important

You can check the latest available version/tag by visiting the cardano-node Github Release page. At the time of writing this, the current version is 1.27.0.

Configuring the build options#

We explicitly use the ghc version that we installed earlier. This avoids defaulting to a system version of ghc that might be newer or older than the one you have installed.

cabal configure --with-compiler=ghc-8.10.4

Update the local project file to use libsodium that you installed earlier.

echo "package cardano-crypto-praos" >>  cabal.project.localecho "  flags: -external-libsodium-vrf" >>  cabal.project.local

Building and installing the node#

We can now build the Haskell-based cardano-node to produce executable binaries.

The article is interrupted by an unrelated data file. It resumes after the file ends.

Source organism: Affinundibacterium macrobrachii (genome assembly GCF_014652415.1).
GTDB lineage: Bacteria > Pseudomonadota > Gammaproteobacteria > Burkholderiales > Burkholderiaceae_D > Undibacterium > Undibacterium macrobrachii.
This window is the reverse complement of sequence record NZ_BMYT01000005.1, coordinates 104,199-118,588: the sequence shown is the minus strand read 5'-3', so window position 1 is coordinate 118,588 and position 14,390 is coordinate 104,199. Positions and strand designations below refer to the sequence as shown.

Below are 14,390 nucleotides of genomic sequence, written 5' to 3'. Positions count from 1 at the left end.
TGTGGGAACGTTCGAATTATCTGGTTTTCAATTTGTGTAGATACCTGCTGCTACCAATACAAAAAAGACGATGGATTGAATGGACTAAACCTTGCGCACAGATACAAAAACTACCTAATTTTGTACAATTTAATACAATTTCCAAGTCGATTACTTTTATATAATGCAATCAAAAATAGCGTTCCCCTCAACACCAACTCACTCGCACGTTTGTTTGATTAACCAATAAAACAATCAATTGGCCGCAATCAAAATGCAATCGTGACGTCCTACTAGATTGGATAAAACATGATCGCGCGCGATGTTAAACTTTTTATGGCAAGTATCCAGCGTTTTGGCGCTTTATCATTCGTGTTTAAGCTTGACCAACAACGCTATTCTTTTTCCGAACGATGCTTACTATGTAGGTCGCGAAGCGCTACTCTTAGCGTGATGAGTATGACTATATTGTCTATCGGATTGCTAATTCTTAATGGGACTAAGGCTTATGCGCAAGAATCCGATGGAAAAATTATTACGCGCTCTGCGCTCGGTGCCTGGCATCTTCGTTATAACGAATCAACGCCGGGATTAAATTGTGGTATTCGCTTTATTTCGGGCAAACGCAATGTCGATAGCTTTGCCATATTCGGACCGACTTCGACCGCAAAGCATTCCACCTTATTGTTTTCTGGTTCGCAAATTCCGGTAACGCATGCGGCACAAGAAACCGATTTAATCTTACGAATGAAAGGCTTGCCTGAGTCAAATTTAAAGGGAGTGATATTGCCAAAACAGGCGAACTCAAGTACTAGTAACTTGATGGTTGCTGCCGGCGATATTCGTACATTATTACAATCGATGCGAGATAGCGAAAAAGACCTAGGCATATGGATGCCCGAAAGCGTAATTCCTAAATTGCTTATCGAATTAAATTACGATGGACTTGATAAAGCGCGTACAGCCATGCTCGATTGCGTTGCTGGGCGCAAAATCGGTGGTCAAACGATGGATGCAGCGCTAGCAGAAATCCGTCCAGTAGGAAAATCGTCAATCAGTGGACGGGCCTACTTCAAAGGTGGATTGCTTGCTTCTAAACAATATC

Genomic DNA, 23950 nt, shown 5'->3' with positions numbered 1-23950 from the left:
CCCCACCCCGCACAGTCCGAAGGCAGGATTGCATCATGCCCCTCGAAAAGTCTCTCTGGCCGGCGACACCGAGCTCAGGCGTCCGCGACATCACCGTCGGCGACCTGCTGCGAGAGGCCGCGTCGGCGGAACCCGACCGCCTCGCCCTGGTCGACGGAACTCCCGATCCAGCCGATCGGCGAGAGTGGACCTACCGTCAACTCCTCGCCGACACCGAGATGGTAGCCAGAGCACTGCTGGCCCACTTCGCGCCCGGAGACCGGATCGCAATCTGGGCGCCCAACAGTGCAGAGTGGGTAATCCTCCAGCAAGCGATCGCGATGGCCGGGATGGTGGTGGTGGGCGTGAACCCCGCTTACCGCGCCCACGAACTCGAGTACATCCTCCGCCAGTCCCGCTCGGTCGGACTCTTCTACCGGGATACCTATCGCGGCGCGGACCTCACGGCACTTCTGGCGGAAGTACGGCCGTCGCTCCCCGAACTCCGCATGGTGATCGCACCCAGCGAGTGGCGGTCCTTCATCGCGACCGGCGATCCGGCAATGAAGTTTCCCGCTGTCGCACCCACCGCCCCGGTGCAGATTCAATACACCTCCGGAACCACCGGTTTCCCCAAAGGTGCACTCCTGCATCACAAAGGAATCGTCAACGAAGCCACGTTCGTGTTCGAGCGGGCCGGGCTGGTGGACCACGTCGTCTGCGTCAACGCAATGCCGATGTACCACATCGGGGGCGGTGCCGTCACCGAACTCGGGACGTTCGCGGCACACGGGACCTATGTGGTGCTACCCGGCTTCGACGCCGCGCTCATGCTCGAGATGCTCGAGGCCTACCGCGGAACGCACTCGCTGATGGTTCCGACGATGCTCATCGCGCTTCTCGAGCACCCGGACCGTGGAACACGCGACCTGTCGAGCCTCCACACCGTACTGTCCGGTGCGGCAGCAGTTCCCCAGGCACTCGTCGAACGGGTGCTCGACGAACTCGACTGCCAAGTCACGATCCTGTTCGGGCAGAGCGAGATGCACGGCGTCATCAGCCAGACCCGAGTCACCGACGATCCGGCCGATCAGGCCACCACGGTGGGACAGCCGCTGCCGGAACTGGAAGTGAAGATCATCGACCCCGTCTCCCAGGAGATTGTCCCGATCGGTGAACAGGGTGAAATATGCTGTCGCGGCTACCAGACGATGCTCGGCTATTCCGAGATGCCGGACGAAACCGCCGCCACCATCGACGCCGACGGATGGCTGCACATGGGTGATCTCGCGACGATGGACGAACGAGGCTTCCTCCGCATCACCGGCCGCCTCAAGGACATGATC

cabal build all

Install the newly built node and CLI commands to the ~/.local/bin directory:

mkdir -p ~/.local/bincp -p "$(./scripts/bin-path.sh cardano-node)" ~/.local/bin/cp -p "$(./scripts/bin-path.sh cardano-cli)" ~/.local/bin/

We have to add this line below our shell profile so that the shell/terminal can recognize that cardano-node and cardano-cli are global commands. (~/.zshrc or ~/.bashrc depending on the shell application you use)

export PATH="~/.local/bin/:$PATH"

Once saved, reload your shell profile by typing source ~/.zshrc or source ~/.bashrc (depending on the shell application you use).

Check the version that has been installed:

cardano-cli --versioncardano-node --version

Congratulations, you have successfully installed Cardano components into your Linux system! ๐ŸŽ‰๐ŸŽ‰๐ŸŽ‰

Next, we will talk about how to run cardano-node.

MacOS#

In this section, we will walk you through the process of downloading, compiling, and installing cardano-node and cardano-cli into your MacOS-based operating system.

note